A year or so later, my boyfriend proposed, and I found myself planning a wedding on the cheap. At the time, there were very few resources that gave me tips and ideas on how to plan a wedding for under $5k. So, with the help of family and friends, we did just that.
I polled our publishing company’s readers and compiled their feedback with my own experience and wrote a book called Cheap Ways to Tie the Knot. It was published on February 14, 2006. Three months later, the publishing company shut down its book division and I was left with a box of books and a blog that would lie dormant for a long time.
After a few years of marriage, baby #1 came along, then baby #2. Somewhere between those, I decided to update my wedding resource, write a couple more and sell them as ebooks.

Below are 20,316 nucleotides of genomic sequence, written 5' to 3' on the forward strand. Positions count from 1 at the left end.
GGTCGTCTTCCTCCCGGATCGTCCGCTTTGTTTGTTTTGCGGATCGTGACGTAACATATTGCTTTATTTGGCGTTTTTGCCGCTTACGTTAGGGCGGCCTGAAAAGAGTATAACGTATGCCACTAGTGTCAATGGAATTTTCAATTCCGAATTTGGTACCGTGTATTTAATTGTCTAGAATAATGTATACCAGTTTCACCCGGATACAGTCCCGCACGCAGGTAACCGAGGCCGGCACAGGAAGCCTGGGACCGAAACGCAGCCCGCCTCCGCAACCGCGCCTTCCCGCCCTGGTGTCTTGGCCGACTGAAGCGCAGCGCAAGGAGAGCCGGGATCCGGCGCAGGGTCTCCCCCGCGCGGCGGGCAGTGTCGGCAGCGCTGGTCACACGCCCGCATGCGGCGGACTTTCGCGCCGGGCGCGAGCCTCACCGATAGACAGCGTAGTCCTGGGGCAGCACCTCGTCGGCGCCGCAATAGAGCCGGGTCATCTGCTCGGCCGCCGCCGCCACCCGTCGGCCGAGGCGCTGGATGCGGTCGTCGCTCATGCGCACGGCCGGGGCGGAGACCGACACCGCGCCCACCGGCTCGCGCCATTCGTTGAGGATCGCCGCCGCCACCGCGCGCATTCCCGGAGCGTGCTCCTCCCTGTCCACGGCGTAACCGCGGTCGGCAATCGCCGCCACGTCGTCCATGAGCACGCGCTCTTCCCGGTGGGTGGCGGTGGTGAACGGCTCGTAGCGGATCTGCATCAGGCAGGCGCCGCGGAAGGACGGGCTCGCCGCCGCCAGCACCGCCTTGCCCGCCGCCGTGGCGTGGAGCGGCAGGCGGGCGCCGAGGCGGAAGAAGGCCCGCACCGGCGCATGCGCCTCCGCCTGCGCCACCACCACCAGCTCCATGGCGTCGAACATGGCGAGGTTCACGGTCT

But I still had little motivation to keep my blog updated, as it wasn’t bringing in any money.
As I mentioned in an earlier email, once I realized my wedding venues post was blowing up, I invested in creating a download that would serve that audience, and the rest is history.
My blog is bringing in a little income, I’m happy investing in it by writing and creating resources, and now that you’re in the picture, things couldn’t be better. I feel like I’m just getting started and I can’t wait for us to solve money challenges together.
Thanks for following my story and reading the blog. Please let me know what I can do to help. I’d love to get to know you. Leave a comment on the blog or connect with me on social media at the links below.